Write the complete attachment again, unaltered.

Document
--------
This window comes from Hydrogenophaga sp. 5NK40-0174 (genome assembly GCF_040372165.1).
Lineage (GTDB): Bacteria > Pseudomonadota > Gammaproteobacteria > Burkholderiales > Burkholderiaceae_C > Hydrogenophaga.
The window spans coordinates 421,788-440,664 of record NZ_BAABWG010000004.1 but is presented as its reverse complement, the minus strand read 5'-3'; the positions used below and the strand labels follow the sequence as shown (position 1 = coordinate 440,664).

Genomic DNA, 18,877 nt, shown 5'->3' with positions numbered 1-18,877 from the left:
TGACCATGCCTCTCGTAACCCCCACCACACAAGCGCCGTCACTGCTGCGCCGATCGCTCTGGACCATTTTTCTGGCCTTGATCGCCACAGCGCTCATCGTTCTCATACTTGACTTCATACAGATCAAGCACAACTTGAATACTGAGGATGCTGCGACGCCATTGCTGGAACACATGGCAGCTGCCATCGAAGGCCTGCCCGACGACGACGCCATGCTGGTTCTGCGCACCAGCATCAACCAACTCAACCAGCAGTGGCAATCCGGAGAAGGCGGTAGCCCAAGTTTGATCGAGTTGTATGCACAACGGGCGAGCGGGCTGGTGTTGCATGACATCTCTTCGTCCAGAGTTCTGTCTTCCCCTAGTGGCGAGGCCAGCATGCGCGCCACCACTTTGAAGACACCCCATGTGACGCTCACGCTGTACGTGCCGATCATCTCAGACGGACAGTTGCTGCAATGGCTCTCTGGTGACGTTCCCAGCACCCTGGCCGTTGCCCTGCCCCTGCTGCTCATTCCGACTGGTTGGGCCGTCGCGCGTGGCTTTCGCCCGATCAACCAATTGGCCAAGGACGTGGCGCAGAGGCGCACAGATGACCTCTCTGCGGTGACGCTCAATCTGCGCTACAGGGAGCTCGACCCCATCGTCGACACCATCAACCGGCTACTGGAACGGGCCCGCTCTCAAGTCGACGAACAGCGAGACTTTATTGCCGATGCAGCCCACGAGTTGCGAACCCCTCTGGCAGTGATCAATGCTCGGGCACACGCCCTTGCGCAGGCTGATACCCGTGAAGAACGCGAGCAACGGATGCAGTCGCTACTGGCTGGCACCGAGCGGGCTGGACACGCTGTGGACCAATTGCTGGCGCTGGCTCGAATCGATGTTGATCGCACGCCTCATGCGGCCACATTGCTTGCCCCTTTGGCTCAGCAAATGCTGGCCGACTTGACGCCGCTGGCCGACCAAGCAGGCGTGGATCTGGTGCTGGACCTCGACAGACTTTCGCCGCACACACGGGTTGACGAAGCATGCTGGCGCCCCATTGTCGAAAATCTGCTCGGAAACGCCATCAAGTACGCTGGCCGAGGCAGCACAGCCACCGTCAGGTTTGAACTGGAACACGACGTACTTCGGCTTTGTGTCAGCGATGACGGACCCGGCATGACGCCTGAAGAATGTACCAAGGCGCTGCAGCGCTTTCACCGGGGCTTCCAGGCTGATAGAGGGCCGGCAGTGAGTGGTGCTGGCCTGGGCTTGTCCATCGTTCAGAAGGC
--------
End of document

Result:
This window comes from Hydrogenophaga sp. 5NK40-0174 (genome assembly GCF_040372165.1).
Lineage (GTDB): Bacteria > Pseudomonadota > Gammaproteobacteria > Burkholderiales > Burkholderiaceae_C > Hydrogenophaga.
The window spans coordinates 421,788-440,664 of record NZ_BAABWG010000004.1 but is presented as its reverse complement, the minus strand read 5'-3'; the positions used below and the strand labels follow the sequence as shown (position 1 = coordinate 440,664).

Genomic DNA, 18,877 nt, shown 5'->3' with positions numbered 1-18,877 from the left:
TGACCATGCCTCTCGTAACCCCCACCACACAAGCGCCGTCACTGCTGCGCCGATCGCTCTGGACCATTTTTCTGGCCTTGATCGCCACAGCGCTCATCGTTCTCATACTTGACTTCATACAGATCAAGCACAACTTGAATACTGAGGATGCTGCGACGCCATTGCTGGAACACATGGCAGCTGCCATCGAAGGCCTGCCCGACGACGACGCCATGCTGGTTCTGCGCACCAGCATCAACCAACTCAACCAGCAGTGGCAATCCGGAGAAGGCGGTAGCCCAAGTTTGATCGAGTTGTATGCACAACGGGCGAGCGGGCTGGTGTTGCATGACATCTCTTCGTCCAGAGTTCTGTCTTCCCCTAGTGGCGAGGCCAGCATGCGCGCCACCACTTTGAAGACACCCCATGTGACGCTCACGCTGTACGTGCCGATCATCTCAGACGGACAGTTGCTGCAATGGCTCTCTGGTGACGTTCCCAGCACCCTGGCCGTTGCCCTGCCCCTGCTGCTCATTCCGACTGGTTGGGCCGTCGCGCGTGGCTTTCGCCCGATCAACCAATTGGCCAAGGACGTGGCGCAGAGGCGCACAGATGACCTCTCTGCGGTGACGCTCAATCTGCGCTACAGGGAGCTCGACCCCATCGTCGACACCATCAACCGGCTACTGGAACGGGCCCGCTCTCAAGTCGACGAACAGCGAGACTTTATTGCCGATGCAGCCCACGAGTTGCGAACCCCTCTGGCAGTGATCAATGCTCGGGCACACGCCCTTGCGCAGGCTGATACCCGTGAAGAACGCGAGCAACGGATGCAGTCGCTACTGGCTGGCACCGAGCGGGCTGGACACGCTGTGGACCAATTGCTGGCGCTGGCTCGAATCGATGTTGATCGCACGCCTCATGCGGCCACATTGCTTGCCCCTTTGGCTCAGCAAATGCTGGCCGACTTGACGCCGCTGGCCGACCAAGCAGGCGTGGATCTGGTGCTGGACCTCGACAGACTTTCGCCGCACACACGGGTTGACGAAGCATGCTGGCGCCCCATTGTCGAAAATCTGCTCGGAAACGCCATCAAGTACGCTGGCCGAGGCAGCACAGCCACCGTCAGGTTTGAACTGGAACACGACGTACTTCGGCTTTGTGTCAGCGATGACGGACCCGGCATGACGCCTGAAGAATGTACCAAGGCGCTGCAGCGCTTTCACCGGGGCTTCCAGGCTGATAGAGGGCCGGCAGTGAGTGGTGCTGGCCTGGGCTTGTCCATCGTTCAGAAGGC